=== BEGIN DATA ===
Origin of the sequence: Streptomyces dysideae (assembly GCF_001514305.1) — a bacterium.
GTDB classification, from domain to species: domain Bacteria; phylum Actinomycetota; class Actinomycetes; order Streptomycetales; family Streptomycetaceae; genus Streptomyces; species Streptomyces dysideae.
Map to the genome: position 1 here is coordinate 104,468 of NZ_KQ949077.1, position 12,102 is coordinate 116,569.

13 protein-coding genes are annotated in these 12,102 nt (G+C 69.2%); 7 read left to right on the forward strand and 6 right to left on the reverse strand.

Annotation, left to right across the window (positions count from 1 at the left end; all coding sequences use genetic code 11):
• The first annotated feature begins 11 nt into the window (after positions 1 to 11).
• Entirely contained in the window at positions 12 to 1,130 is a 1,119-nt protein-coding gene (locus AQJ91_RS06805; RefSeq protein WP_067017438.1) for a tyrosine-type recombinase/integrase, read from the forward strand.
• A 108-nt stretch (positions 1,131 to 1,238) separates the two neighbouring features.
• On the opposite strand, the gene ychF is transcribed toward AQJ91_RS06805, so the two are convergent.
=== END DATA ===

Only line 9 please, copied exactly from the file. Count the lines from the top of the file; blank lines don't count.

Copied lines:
• On the opposite strand, the gene ychF is transcribed toward AQJ91_RS06805, so the two are convergent.